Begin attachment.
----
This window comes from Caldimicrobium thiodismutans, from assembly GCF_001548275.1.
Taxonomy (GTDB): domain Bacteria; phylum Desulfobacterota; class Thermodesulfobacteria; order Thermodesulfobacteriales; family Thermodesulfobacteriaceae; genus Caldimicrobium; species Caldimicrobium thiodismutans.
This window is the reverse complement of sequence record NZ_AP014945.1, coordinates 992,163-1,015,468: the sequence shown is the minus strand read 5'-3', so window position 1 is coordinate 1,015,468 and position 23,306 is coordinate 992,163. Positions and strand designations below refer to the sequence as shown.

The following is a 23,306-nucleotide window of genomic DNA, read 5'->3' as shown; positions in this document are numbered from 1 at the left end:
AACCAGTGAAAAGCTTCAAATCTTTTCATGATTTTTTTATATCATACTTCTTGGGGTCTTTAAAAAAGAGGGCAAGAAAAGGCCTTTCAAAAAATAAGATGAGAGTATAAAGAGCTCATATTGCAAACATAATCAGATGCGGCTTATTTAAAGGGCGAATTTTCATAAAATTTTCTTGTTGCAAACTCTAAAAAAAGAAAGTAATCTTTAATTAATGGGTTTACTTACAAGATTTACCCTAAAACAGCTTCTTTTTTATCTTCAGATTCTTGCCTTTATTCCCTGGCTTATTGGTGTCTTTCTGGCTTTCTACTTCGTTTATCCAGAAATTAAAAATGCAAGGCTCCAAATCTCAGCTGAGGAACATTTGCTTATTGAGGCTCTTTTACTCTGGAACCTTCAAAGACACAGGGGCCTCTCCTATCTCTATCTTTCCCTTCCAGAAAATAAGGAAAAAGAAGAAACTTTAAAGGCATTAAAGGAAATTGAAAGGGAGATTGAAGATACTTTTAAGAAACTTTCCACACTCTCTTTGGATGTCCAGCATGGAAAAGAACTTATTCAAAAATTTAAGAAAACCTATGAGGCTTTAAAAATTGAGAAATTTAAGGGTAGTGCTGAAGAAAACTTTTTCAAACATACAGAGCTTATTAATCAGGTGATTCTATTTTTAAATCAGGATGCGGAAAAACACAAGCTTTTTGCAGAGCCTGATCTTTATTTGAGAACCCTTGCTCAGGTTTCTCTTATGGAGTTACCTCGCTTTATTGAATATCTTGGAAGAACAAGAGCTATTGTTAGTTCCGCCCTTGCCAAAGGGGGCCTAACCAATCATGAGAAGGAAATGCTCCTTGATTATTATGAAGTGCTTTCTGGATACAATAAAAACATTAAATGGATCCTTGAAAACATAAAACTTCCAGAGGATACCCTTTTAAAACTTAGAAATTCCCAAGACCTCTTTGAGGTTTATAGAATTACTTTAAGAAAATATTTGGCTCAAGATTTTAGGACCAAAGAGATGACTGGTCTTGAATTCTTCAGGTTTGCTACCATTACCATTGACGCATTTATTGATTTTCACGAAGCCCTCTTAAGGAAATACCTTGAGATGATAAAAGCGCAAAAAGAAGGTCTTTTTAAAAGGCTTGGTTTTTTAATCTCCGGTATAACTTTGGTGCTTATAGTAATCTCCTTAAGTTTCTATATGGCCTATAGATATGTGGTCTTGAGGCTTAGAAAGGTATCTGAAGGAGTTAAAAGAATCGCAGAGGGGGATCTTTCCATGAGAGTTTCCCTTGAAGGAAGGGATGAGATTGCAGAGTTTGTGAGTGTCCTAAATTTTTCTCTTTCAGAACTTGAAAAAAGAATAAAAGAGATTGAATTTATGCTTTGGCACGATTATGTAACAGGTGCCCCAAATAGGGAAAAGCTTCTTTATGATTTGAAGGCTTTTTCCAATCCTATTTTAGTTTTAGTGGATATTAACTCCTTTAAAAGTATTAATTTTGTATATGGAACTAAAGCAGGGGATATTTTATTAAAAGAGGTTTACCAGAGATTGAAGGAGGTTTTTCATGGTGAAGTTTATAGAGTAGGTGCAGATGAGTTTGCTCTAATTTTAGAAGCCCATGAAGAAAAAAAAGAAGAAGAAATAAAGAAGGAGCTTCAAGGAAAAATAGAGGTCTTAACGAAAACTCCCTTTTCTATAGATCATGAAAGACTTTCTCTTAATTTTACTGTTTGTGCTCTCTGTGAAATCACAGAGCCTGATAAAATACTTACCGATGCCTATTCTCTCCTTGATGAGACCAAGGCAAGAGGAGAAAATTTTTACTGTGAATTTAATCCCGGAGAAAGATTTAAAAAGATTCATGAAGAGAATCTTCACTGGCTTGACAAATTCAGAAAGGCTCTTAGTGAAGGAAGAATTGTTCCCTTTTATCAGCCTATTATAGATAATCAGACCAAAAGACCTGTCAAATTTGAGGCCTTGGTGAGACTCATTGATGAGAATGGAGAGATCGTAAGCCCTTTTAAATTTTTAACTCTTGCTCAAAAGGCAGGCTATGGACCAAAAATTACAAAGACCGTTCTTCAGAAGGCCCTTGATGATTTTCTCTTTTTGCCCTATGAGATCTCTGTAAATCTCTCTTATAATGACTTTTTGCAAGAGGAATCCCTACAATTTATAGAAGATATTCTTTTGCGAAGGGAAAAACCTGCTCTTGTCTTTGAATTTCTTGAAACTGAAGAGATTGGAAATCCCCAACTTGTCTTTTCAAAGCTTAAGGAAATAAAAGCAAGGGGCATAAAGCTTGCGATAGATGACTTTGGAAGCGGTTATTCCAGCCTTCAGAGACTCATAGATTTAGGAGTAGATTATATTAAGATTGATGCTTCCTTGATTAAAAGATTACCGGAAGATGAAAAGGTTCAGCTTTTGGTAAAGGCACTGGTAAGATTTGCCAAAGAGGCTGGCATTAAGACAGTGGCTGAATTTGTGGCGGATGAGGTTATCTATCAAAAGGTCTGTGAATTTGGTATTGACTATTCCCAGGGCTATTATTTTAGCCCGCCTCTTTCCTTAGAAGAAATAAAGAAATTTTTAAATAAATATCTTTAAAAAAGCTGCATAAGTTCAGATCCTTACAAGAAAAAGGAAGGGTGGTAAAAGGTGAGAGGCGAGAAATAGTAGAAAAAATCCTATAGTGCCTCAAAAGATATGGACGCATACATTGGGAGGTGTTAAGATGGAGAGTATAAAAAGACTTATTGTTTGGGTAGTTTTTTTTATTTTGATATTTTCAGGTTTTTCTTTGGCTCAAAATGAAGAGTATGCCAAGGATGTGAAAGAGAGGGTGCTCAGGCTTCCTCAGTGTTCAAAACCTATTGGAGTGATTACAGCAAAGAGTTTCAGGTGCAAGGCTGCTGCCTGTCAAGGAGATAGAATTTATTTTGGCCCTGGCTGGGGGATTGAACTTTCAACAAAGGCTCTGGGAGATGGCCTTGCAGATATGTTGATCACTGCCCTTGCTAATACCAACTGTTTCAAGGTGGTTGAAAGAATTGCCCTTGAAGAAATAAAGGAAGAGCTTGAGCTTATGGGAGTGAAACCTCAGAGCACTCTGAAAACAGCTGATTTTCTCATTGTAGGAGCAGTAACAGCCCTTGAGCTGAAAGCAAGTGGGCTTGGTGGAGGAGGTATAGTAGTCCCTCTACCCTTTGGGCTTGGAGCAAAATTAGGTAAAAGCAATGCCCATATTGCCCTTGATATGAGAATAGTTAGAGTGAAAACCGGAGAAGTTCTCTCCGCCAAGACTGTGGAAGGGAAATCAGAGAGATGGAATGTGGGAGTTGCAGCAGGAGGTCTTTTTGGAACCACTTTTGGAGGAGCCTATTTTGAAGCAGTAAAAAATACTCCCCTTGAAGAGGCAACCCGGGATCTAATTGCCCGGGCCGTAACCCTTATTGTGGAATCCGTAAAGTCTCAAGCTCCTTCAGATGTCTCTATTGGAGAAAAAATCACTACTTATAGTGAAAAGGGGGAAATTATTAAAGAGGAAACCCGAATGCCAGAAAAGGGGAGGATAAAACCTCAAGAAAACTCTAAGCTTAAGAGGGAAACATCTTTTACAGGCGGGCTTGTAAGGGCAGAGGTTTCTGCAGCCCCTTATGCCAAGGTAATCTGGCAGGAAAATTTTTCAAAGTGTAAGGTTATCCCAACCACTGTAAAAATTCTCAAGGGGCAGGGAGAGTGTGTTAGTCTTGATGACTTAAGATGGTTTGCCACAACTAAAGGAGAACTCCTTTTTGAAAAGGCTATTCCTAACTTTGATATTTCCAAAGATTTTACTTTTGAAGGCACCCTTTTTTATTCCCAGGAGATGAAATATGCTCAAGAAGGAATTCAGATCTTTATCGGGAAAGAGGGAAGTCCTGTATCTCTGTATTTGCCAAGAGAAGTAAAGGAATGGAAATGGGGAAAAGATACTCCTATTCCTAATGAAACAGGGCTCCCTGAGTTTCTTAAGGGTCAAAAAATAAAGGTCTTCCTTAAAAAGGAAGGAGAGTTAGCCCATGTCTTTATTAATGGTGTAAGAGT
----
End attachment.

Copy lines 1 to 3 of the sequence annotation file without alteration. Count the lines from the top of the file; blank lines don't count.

This window comes from Caldimicrobium thiodismutans, from assembly GCF_001548275.1.
Taxonomy (GTDB): domain Bacteria; phylum Desulfobacterota; class Thermodesulfobacteria; order Thermodesulfobacteriales; family Thermodesulfobacteriaceae; genus Caldimicrobium; species Caldimicrobium thiodismutans.
This window is the reverse complement of sequence record NZ_AP014945.1, coordinates 992,163-1,015,468: the sequence shown is the minus strand read 5'-3', so window position 1 is coordinate 1,015,468 and position 23,306 is coordinate 992,163. Positions and strand designations below refer to the sequence as shown.